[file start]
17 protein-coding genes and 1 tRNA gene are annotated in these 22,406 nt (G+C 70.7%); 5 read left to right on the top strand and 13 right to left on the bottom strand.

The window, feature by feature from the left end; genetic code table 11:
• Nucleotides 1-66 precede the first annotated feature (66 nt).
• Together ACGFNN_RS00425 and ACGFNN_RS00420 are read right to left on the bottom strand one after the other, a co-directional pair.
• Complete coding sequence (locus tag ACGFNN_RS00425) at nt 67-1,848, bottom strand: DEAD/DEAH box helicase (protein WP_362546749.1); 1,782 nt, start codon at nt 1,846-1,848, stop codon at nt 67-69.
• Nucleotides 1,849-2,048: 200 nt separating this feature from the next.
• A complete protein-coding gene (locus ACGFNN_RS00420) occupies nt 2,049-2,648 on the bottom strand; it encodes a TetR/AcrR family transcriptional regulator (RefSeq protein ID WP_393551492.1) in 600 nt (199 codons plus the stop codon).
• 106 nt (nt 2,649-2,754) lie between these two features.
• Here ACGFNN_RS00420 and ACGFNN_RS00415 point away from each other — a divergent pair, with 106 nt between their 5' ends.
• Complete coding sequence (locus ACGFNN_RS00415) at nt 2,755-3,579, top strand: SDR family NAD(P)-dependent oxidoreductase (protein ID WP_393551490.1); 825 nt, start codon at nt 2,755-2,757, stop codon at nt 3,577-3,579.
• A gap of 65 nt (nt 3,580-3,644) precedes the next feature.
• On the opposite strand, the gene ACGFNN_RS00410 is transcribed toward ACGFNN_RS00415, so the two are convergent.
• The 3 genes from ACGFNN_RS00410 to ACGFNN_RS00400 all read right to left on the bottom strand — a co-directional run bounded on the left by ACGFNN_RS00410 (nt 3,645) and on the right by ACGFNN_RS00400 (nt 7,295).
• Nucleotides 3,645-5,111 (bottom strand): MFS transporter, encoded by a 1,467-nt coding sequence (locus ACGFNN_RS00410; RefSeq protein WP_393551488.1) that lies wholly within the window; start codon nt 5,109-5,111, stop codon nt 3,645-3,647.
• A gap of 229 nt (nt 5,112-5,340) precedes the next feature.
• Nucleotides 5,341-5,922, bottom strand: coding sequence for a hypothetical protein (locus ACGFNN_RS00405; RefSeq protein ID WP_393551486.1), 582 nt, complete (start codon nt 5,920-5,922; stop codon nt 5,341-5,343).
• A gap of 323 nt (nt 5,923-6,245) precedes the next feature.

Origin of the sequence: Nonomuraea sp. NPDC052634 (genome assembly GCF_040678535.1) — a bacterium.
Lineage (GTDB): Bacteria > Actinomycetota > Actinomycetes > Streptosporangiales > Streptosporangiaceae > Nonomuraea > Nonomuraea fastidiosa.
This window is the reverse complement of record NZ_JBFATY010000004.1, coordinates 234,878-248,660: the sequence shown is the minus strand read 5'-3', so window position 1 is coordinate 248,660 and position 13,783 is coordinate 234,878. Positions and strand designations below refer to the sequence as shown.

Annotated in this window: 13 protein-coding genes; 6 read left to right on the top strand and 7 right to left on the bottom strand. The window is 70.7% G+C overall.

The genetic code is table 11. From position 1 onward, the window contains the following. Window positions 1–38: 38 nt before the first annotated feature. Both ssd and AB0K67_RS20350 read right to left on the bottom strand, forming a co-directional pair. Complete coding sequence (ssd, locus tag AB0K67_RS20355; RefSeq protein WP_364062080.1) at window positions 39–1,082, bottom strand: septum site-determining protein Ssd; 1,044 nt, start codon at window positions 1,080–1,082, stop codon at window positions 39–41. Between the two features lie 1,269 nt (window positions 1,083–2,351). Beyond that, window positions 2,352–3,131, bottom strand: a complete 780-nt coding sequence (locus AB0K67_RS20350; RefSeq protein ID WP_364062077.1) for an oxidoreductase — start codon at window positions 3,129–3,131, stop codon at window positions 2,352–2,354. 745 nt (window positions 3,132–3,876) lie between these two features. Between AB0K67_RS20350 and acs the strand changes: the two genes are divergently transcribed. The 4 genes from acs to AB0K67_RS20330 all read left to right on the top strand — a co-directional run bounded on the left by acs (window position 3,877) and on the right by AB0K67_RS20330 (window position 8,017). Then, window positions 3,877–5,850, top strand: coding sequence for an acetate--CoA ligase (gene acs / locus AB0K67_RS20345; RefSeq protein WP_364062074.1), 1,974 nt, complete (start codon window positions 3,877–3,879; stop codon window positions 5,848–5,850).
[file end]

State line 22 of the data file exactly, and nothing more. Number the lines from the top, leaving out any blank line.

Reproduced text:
The genetic code is table 11. From position 1 onward, the window contains the following. Window positions 1–38: 38 nt before the first annotated feature. Both ssd and AB0K67_RS20350 read right to left on the bottom strand, forming a co-directional pair. Complete coding sequence (ssd, locus tag AB0K67_RS20355; RefSeq protein WP_364062080.1) at window positions 39–1,082, bottom strand: septum site-determining protein Ssd; 1,044 nt, start codon at window positions 1,080–1,082, stop codon at window positions 39–41. Between the two features lie 1,269 nt (window positions 1,083–2,351). Beyond that, window positions 2,352–3,131, bottom strand: a complete 780-nt coding sequence (locus AB0K67_RS20350; RefSeq protein ID WP_364062077.1) for an oxidoreductase — start codon at window positions 3,129–3,131, stop codon at window positions 2,352–2,354. 745 nt (window positions 3,132–3,876) lie between these two features. Between AB0K67_RS20350 and acs the strand changes: the two genes are divergently transcribed. The 4 genes from acs to AB0K67_RS20330 all read left to right on the top strand — a co-directional run bounded on the left by acs (window position 3,877) and on the right by AB0K67_RS20330 (window position 8,017). Then, window positions 3,877–5,850, top strand: coding sequence for an acetate--CoA ligase (gene acs / locus AB0K67_RS20345; RefSeq protein WP_364062074.1), 1,974 nt, complete (start codon window positions 3,877–3,879; stop codon window positions 5,848–5,850).